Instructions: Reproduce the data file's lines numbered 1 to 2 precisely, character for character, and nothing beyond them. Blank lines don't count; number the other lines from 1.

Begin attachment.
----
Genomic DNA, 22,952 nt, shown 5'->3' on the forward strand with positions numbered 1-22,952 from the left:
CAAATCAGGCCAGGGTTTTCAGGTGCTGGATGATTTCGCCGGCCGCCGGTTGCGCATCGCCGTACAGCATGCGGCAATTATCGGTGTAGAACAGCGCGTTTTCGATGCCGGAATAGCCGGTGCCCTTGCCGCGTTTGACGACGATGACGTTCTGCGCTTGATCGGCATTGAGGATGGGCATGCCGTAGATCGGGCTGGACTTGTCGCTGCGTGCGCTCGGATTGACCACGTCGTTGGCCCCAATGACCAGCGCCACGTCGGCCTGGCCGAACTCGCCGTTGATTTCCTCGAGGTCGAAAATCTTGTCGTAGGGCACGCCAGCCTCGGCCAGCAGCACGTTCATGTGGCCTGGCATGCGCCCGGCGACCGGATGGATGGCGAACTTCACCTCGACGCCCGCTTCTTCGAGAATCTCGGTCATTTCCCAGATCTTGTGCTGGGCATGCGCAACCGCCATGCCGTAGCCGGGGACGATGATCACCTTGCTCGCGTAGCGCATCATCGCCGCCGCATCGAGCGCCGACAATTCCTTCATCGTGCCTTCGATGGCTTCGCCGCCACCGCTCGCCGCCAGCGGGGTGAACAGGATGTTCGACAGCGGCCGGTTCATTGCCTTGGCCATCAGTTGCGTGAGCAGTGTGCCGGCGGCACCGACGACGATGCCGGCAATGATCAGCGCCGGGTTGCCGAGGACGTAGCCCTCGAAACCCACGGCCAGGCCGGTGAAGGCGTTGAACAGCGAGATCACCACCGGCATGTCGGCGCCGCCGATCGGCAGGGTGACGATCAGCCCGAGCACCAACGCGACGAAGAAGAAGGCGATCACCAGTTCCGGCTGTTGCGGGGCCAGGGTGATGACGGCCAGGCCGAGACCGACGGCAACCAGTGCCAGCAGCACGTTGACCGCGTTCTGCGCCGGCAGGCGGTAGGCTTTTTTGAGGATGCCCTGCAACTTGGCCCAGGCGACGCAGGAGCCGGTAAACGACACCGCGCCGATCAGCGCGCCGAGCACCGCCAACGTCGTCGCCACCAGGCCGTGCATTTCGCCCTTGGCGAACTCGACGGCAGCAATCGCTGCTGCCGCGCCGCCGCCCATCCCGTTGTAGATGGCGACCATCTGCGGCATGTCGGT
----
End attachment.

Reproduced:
Genomic DNA, 22,952 nt, shown 5'->3' on the forward strand with positions numbered 1-22,952 from the left:
CAAATCAGGCCAGGGTTTTCAGGTGCTGGATGATTTCGCCGGCCGCCGGTTGCGCATCGCCGTACAGCATGCGGCAATTATCGGTGTAGAACAGCGCGTTTTCGATGCCGGAATAGCCGGTGCCCTTGCCGCGTTTGACGACGATGACGTTCTGCGCTTGATCGGCATTGAGGATGGGCATGCCGTAGATCGGGCTGGACTTGTCGCTGCGTGCGCTCGGATTGACCACGTCGTTGGCCCCAATGACCAGCGCCACGTCGGCCTGGCCGAACTCGCCGTTGATTTCCTCGAGGTCGAAAATCTTGTCGTAGGGCACGCCAGCCTCGGCCAGCAGCACGTTCATGTGGCCTGGCATGCGCCCGGCGACCGGATGGATGGCGAACTTCACCTCGACGCCCGCTTCTTCGAGAATCTCGGTCATTTCCCAGATCTTGTGCTGGGCATGCGCAACCGCCATGCCGTAGCCGGGGACGATGATCACCTTGCTCGCGTAGCGCATCATCGCCGCCGCATCGAGCGCCGACAATTCCTTCATCGTGCCTTCGATGGCTTCGCCGCCACCGCTCGCCGCCAGCGGGGTGAACAGGATGTTCGACAGCGGCCGGTTCATTGCCTTGGCCATCAGTTGCGTGAGCAGTGTGCCGGCGGCACCGACGACGATGCCGGCAATGATCAGCGCCGGGTTGCCGAGGACGTAGCCCTCGAAACCCACGGCCAGGCCGGTGAAGGCGTTGAACAGCGAGATCACCACCGGCATGTCGGCGCCGCCGATCGGCAGGGTGACGATCAGCCCGAGCACCAACGCGACGAAGAAGAAGGCGATCACCAGTTCCGGCTGTTGCGGGGCCAGGGTGATGACGGCCAGGCCGAGACCGACGGCAACCAGTGCCAGCAGCACGTTGACCGCGTTCTGCGCCGGCAGGCGGTAGGCTTTTTTGAGGATGCCCTGCAACTTGGCCCAGGCGACGCAGGAGCCGGTAAACGACACCGCGCCGATCAGCGCGCCGAGCACCGCCAACGTCGTCGCCACCAGGCCGTGCATTTCGCCCTTGGCGAACTCGACGGCAGCAATCGCTGCTGCCGCGCCGCCGCCCATCCCGTTGTAGATGGCGACCATCTGCGGCATGTCGGT